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Debbie Major, our doyenne of rustic cooking, salutes the ancient Romans, who introduced sage to Britain. She brings this hardy, flavourful ingredient bang up to date with recipes that show off the leafy herb’s versatility


“One of the things I love about sage is that, as a woody perennial, it stays alive in my garden throughout winter, allowing me to add herby flavour to many of my favourite comfort dishes.

Indigenous to southern Europe, sage was probably, like so many heritage ingredients, brought to Britain by the Romans. Centuries ago it was used more for its remedial properties (its Latin name, salvia, comes from the verb to heal).

In the kitchen, smaller, younger leaves can be used whole, but I remove the tough stalks and central ribs from larger, more mature leaves before chopping. Some people find sage overpowering, and I wouldn’t recommend adding it to dishes in copious amounts as it can leave a medicinal taste. On the plus side, it cuts through oily or fatty foods, which makes it a good match for pork, goose and duck. It also partners well with bread, stuffing, dumplings and savoury scones (especially cheesy ones).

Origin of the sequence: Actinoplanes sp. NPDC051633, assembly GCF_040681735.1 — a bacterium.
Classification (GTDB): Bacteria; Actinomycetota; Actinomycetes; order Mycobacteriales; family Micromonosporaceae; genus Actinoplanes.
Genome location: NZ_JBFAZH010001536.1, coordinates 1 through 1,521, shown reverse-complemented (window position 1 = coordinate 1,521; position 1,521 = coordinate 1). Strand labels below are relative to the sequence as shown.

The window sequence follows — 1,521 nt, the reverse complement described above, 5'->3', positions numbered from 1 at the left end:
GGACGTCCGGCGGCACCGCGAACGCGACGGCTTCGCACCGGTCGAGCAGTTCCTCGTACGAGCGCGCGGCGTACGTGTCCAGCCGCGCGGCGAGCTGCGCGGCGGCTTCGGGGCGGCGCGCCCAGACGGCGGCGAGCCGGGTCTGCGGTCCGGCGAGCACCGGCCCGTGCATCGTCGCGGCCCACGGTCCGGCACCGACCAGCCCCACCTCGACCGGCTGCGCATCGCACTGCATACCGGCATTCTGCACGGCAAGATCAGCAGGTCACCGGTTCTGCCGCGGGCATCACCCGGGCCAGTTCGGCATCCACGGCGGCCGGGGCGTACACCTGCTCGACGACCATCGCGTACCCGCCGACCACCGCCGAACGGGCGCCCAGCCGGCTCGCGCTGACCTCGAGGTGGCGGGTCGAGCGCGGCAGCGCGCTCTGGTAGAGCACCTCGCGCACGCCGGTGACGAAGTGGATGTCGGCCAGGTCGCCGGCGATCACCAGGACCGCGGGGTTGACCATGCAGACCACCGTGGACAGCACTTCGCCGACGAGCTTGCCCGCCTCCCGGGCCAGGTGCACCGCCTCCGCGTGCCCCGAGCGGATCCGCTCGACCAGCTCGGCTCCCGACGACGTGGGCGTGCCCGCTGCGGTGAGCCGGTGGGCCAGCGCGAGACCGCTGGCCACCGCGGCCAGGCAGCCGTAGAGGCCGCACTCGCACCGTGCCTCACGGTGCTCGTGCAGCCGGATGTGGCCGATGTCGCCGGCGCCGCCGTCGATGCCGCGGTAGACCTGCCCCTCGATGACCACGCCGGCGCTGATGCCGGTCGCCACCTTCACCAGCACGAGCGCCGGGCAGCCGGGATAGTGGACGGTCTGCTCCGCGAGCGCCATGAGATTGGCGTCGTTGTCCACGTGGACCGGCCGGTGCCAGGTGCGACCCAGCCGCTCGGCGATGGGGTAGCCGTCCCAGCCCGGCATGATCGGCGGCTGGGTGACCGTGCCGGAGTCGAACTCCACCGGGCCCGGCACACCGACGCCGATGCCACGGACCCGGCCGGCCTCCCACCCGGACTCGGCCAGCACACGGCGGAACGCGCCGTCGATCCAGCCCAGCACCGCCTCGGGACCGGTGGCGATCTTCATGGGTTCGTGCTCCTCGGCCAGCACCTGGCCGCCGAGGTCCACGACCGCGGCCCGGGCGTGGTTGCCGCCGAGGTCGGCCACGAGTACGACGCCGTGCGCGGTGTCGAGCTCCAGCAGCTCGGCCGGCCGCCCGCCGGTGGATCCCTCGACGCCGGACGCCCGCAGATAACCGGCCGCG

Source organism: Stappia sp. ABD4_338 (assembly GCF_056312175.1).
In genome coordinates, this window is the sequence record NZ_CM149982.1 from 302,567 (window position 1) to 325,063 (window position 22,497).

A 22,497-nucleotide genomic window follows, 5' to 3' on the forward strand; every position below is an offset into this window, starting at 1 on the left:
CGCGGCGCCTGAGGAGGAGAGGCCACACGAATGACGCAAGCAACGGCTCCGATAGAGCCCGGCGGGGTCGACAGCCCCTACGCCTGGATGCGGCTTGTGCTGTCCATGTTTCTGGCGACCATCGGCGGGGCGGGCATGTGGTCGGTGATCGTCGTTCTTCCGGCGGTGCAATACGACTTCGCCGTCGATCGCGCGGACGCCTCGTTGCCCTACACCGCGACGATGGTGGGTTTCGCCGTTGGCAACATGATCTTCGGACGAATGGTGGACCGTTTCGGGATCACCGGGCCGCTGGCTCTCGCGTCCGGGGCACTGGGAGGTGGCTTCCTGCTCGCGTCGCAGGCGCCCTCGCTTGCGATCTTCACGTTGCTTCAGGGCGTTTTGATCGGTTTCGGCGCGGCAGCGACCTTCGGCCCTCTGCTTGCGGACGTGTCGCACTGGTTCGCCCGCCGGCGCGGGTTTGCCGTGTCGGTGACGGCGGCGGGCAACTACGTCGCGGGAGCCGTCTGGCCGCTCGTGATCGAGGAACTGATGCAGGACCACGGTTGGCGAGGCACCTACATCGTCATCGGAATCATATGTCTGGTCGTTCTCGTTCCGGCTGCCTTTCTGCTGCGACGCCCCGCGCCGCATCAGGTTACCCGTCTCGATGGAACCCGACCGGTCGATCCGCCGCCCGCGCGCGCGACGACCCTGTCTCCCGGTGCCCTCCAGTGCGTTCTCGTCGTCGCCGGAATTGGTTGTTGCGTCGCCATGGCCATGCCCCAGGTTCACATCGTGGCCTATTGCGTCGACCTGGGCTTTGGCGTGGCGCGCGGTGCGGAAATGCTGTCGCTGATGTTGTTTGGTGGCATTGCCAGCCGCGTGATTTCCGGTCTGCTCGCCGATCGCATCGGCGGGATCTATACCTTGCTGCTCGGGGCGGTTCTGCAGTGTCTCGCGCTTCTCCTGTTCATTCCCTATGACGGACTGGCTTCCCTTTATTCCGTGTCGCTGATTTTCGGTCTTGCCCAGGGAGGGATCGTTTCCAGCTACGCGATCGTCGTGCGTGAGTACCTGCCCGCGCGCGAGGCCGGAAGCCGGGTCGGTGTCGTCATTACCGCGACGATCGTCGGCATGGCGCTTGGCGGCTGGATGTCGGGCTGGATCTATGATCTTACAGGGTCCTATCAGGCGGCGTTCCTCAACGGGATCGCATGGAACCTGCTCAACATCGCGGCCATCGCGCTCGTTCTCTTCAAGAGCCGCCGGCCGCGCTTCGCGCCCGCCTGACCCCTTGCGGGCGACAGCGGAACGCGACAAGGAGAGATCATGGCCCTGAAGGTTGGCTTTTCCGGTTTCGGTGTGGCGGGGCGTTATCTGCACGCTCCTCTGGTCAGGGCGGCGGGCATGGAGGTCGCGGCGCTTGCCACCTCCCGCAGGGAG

When it’s raw, the flavour of sage is quite harsh, but when it hits hot fat – particularly olive oil – something magical happens. Small deep-fried sage leaves make great nibbles with drinks, and they’re a good garnish, too.”


The ingredients sage loves…

• Apples

• Chicken

• Cooked white beans

• Eggs

• Goose and duck

• Cheddar, parmesan and goat’s cheese

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About delicious. Magazine

May brings longer, warmer days and bank holidays, perfect for Peter Gordon's new salads, John Whaite's easy sharing feasts, meat-free dinner party mains and recipes that cook in the oven while you walk in the countryside. There's a 16-page section for Sabrina Ghayour to share her Middle Eastern-inspired cooking as well as new asparagus recipes, a guide to choux pastry and Ben Tish's salt hake fritters. And finally, we look for the best cheese toastie in the world.